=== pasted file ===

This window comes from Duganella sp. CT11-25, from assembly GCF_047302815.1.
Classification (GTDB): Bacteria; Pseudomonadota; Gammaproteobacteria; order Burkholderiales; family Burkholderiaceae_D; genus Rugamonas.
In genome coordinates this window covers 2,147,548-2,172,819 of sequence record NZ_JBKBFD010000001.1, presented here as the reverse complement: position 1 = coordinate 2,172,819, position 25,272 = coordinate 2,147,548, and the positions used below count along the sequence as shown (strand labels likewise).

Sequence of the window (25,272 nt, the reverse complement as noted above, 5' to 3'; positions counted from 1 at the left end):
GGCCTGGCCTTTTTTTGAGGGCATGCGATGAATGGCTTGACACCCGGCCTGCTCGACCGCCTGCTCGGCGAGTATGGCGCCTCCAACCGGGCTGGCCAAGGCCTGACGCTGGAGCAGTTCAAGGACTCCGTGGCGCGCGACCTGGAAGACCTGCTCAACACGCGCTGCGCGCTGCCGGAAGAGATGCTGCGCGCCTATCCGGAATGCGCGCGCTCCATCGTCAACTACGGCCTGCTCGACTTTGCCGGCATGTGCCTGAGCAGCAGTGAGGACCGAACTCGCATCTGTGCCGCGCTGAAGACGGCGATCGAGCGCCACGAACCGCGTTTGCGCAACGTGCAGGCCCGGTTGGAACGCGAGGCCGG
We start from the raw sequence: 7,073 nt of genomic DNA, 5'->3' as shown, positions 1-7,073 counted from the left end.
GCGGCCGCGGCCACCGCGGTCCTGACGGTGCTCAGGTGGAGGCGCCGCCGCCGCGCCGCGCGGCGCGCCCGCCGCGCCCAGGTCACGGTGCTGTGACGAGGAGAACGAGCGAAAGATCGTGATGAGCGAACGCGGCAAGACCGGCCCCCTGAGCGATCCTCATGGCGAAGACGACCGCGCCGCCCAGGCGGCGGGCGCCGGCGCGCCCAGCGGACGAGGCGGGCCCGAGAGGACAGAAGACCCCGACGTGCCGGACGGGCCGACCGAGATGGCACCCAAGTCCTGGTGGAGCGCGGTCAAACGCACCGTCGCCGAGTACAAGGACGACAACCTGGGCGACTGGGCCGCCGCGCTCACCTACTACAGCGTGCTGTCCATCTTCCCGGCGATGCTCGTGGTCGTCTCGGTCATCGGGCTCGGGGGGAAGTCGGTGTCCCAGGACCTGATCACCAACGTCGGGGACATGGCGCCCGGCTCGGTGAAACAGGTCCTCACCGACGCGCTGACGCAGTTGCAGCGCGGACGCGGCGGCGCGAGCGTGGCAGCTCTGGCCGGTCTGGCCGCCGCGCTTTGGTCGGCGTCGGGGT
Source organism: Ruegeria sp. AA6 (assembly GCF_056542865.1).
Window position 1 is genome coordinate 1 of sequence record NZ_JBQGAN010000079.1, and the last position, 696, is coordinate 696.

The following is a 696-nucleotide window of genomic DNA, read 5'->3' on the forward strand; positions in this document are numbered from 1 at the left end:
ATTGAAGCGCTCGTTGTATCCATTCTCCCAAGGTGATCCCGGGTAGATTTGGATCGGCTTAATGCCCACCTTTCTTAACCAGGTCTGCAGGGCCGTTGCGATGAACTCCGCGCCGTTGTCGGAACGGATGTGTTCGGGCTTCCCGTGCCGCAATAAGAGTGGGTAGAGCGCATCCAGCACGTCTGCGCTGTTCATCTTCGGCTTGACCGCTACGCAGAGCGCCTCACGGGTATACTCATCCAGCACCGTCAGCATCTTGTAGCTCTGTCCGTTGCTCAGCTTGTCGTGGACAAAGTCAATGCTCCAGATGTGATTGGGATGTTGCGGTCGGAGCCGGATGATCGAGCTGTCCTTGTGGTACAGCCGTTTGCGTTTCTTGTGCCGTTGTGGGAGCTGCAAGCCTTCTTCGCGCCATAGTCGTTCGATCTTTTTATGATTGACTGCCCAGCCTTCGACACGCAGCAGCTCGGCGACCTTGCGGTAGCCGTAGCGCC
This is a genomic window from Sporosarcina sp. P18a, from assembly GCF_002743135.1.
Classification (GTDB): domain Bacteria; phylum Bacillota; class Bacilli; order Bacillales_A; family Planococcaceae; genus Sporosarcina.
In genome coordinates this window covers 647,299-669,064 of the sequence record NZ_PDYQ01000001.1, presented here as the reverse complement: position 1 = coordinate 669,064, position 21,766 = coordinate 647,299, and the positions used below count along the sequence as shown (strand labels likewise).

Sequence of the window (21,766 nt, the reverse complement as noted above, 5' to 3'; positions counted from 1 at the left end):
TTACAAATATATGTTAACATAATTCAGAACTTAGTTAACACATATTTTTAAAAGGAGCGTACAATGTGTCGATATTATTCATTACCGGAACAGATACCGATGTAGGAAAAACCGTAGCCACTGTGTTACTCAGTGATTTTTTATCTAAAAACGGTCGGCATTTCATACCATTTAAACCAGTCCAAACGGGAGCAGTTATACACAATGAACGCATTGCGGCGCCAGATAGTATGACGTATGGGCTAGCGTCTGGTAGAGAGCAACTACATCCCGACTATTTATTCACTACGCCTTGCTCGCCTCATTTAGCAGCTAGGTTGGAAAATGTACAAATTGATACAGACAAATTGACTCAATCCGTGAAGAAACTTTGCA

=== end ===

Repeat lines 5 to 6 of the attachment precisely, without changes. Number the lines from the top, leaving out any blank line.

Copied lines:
GGCCTGGCCTTTTTTTGAGGGCATGCGATGAATGGCTTGACACCCGGCCTGCTCGACCGCCTGCTCGGCGAGTATGGCGCCTCCAACCGGGCTGGCCAAGGCCTGACGCTGGAGCAGTTCAAGGACTCCGTGGCGCGCGACCTGGAAGACCTGCTCAACACGCGCTGCGCGCTGCCGGAAGAGATGCTGCGCGCCTATCCGGAATGCGCGCGCTCCATCGTCAACTACGGCCTGCTCGACTTTGCCGGCATGTGCCTGAGCAGCAGTGAGGACCGAACTCGCATCTGTGCCGCGCTGAAGACGGCGATCGAGCGCCACGAACCGCGTTTGCGCAACGTGCAGGCCCGGTTGGAACGCGAGGCCGG
We start from the raw sequence: 7,073 nt of genomic DNA, 5'->3' as shown, positions 1-7,073 counted from the left end.